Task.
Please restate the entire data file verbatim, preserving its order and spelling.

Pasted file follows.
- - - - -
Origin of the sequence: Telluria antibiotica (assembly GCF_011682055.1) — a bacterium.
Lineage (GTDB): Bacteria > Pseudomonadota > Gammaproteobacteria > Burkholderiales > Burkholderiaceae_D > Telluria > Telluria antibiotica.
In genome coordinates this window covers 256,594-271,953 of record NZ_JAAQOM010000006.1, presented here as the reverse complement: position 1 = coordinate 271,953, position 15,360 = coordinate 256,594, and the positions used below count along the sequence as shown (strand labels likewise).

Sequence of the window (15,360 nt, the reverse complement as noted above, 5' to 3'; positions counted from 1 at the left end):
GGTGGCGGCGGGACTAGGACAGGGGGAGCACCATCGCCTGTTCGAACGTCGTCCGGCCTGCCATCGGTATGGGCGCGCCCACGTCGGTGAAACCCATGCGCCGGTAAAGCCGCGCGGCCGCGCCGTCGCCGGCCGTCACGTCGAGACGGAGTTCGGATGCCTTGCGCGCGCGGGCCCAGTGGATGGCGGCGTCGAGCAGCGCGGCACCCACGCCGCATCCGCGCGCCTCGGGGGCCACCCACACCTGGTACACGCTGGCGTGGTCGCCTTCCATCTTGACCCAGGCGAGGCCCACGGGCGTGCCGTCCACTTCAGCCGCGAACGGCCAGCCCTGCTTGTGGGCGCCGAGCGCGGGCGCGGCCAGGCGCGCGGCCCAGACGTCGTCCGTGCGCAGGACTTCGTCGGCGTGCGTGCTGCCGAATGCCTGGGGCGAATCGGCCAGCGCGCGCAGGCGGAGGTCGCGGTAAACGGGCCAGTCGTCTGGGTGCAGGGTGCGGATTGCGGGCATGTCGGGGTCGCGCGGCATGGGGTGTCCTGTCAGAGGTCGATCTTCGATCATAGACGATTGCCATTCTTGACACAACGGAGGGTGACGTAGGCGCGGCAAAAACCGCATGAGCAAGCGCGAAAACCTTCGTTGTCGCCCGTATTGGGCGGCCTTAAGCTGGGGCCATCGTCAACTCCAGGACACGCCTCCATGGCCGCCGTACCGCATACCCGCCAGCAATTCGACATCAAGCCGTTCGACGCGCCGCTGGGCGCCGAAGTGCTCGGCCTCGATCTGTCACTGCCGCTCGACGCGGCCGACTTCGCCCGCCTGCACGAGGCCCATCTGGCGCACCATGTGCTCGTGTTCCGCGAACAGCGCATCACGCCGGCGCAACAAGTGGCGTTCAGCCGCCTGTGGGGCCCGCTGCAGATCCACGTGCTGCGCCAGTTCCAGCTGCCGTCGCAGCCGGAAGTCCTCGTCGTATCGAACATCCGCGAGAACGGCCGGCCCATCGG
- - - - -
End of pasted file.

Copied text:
Origin of the sequence: Telluria antibiotica (assembly GCF_011682055.1) — a bacterium.
Lineage (GTDB): Bacteria > Pseudomonadota > Gammaproteobacteria > Burkholderiales > Burkholderiaceae_D > Telluria > Telluria antibiotica.
In genome coordinates this window covers 256,594-271,953 of record NZ_JAAQOM010000006.1, presented here as the reverse complement: position 1 = coordinate 271,953, position 15,360 = coordinate 256,594, and the positions used below count along the sequence as shown (strand labels likewise).

Sequence of the window (15,360 nt, the reverse complement as noted above, 5' to 3'; positions counted from 1 at the left end):
GGTGGCGGCGGGACTAGGACAGGGGGAGCACCATCGCCTGTTCGAACGTCGTCCGGCCTGCCATCGGTATGGGCGCGCCCACGTCGGTGAAACCCATGCGCCGGTAAAGCCGCGCGGCCGCGCCGTCGCCGGCCGTCACGTCGAGACGGAGTTCGGATGCCTTGCGCGCGCGGGCCCAGTGGATGGCGGCGTCGAGCAGCGCGGCACCCACGCCGCATCCGCGCGCCTCGGGGGCCACCCACACCTGGTACACGCTGGCGTGGTCGCCTTCCATCTTGACCCAGGCGAGGCCCACGGGCGTGCCGTCCACTTCAGCCGCGAACGGCCAGCCCTGCTTGTGGGCGCCGAGCGCGGGCGCGGCCAGGCGCGCGGCCCAGACGTCGTCCGTGCGCAGGACTTCGTCGGCGTGCGTGCTGCCGAATGCCTGGGGCGAATCGGCCAGCGCGCGCAGGCGGAGGTCGCGGTAAACGGGCCAGTCGTCTGGGTGCAGGGTGCGGATTGCGGGCATGTCGGGGTCGCGCGGCATGGGGTGTCCTGTCAGAGGTCGATCTTCGATCATAGACGATTGCCATTCTTGACACAACGGAGGGTGACGTAGGCGCGGCAAAAACCGCATGAGCAAGCGCGAAAACCTTCGTTGTCGCCCGTATTGGGCGGCCTTAAGCTGGGGCCATCGTCAACTCCAGGACACGCCTCCATGGCCGCCGTACCGCATACCCGCCAGCAATTCGACATCAAGCCGTTCGACGCGCCGCTGGGCGCCGAAGTGCTCGGCCTCGATCTGTCACTGCCGCTCGACGCGGCCGACTTCGCCCGCCTGCACGAGGCCCATCTGGCGCACCATGTGCTCGTGTTCCGCGAACAGCGCATCACGCCGGCGCAACAAGTGGCGTTCAGCCGCCTGTGGGGCCCGCTGCAGATCCACGTGCTGCGCCAGTTCCAGCTGCCGTCGCAGCCGGAAGTCCTCGTCGTATCGAACATCCGCGAGAACGGCCGGCCCATCGG